Religious DirectorsDirect and plan religious education programming and activities.18,600Churches and religious organizations
Social workersAssist people in working through difficult problems in life, assessing their needs and devising plans to help them meet their goals.39,260Child welfare and human services agencies, hospitals, mental health clinics, schools, and private practice
Social and Human Services AssistantsProvide support during difficult times, and work under the direction of social workers, psychologists and other professionals.355,500Non-profits, for-profit social service agencies, and state and local governments

Community and Social Services Career Training & Schools

The educational requirements for those wanting to enter the community and social services field are varied. While a range of entry-level positions could be available to those holding a diploma, certificate or Associate degree, a Master's degree is generally needed for adults seeking employment as a social worker or therapist. That said, some occupations, such as those for social and human service assistants, do not require require any postsecondary education at all. Still, many employers may want to hire employees with some type of formal education. Even for entry-level positions, there are numerous programs available in which students can enroll to gain a short-term education. Also, in many occupations, such as those for social and human services, on-the-job training, seminars and workshops can help provide more skills training. Below is a listing of education programs that correspond to community and social services careers, sourced from the BLS.

Type of programNumber of years to completeTypes of careers that require this
DiplomaAround six monthsSocial work assistant
CertificateNine months to two yearsHuman services assistant, human services technician
Associate degreeTwo yearsHuman services, social work
Bachelor's degreeFour yearsSocial work, clergy
Master's degreeTwo years, in addition to a Bachelor's degreeClinical social worker, mental health counselors and marriage and family therapists, rehabilitation counselors, clergy

Sources

"Employment and wages in community and social service occupations," John Jones, 2012. Bureau of Labor Statistics, http://www.bls.gov/opub/btn/volume-1/employment-and-wages-in-community-and-social-service-occupations.htm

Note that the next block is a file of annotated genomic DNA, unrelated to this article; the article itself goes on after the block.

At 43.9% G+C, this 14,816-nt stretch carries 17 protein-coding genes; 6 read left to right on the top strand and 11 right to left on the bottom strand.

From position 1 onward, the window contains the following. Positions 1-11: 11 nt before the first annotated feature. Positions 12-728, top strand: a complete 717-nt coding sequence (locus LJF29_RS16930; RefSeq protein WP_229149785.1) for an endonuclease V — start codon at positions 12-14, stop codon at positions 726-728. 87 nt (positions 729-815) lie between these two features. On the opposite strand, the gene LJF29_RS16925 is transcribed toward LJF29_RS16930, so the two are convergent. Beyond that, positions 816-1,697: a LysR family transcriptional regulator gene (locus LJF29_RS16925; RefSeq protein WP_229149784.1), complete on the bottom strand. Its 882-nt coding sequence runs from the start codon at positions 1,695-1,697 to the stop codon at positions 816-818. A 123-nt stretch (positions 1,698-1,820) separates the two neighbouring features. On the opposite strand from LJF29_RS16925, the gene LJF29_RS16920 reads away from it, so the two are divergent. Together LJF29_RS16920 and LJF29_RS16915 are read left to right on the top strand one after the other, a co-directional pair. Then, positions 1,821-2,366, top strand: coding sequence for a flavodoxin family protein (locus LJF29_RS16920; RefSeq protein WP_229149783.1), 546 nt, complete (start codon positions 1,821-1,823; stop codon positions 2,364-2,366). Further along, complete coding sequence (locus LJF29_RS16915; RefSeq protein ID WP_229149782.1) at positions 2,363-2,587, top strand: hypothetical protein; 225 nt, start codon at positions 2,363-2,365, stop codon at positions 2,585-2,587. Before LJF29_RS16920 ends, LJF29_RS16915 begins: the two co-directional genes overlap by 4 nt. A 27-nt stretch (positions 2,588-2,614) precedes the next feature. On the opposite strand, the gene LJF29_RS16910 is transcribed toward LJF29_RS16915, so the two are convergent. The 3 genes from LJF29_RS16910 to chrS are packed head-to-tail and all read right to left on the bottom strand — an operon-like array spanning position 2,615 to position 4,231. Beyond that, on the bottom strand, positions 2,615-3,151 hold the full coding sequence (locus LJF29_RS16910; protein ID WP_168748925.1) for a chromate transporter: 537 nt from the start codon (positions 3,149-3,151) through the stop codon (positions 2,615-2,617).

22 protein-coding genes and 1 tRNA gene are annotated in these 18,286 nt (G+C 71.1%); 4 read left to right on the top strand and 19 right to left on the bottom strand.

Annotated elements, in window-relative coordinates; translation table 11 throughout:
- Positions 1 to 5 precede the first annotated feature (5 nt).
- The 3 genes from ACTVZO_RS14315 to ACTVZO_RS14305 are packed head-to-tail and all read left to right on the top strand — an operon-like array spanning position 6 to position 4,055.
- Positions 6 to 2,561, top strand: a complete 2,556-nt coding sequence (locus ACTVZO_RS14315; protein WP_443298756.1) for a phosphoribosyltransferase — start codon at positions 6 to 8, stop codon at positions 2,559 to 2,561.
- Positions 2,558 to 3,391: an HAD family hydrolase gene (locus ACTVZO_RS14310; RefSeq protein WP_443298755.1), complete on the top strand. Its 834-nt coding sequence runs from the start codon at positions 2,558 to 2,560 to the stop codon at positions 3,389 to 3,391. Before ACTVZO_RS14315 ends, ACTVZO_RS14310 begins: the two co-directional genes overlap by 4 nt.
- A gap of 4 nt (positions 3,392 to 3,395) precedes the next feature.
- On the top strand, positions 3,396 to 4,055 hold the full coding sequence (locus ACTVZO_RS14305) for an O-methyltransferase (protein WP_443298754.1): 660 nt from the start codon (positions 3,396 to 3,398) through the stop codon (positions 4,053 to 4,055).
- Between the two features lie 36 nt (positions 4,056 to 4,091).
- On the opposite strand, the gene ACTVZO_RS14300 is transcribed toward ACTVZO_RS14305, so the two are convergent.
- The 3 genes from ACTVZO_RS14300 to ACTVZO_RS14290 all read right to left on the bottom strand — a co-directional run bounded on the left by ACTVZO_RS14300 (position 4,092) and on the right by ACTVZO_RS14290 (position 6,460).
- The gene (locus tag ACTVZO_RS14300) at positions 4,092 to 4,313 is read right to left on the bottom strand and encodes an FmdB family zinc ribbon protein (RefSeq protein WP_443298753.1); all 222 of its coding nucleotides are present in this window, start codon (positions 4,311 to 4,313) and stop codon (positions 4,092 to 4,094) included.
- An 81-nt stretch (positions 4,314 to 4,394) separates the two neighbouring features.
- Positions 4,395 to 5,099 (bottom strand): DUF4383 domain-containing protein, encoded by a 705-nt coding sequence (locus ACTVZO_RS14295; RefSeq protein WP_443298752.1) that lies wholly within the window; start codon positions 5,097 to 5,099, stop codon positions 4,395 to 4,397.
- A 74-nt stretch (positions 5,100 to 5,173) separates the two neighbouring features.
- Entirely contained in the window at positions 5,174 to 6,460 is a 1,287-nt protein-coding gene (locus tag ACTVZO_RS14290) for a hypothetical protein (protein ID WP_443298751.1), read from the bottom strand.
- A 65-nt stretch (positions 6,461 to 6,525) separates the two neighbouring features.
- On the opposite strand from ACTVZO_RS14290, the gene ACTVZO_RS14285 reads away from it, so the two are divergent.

Occupational Employment and Wages, Bureau of Labor Statistics, http://www.bls.gov/oes/

Occupational Outlook Handbook, Bureau of Labor Statistics, http://www.bls.gov/ooh/

Schools for Community And Social Services are listed in the column to the left.

Careers and Salary Data

This table shows summary data on occupations in the US. Clicking on any occupation name brings you to a page showing job prospects and salaries for that occupation in hundreds of metro areas across the country, with data updated through 2022.(Where data is denoted by an asterisk (*), summary info was not available.

Click each Occupation title for more details.


Community and Social Services

OccupationJobs
(2016)
Median Pay
(2016)
% Growth
2014-2024
Clergy49,850     $47,100     8.0%
Community and Social Service Specialists101,230     $41,570     13.2%
Family and School Social Workers306,370     $44,380     13.3%
Health Educators and Community Health Workers58,040     $53,940     14.5%
Human Service Assistants384,080     $33,120     16.4%
Marriage and Family Therapists42,880     $48,790     20.2%
Medical and Public Health Social Workers167,730     $54,870     18.5%
Mental Health and Substance Abuse Social Workers112,040     $43,250     17.9%
Rehabilitation Counselors103,840     $34,860     9.7%
Religious Directors21,430     $38,980     7.3%
Religious Workers8,210     $29,310     7.7%
Social Workers58,150     $61,980     7.9%

Selected Schools for Community And Social Services (including any online schools)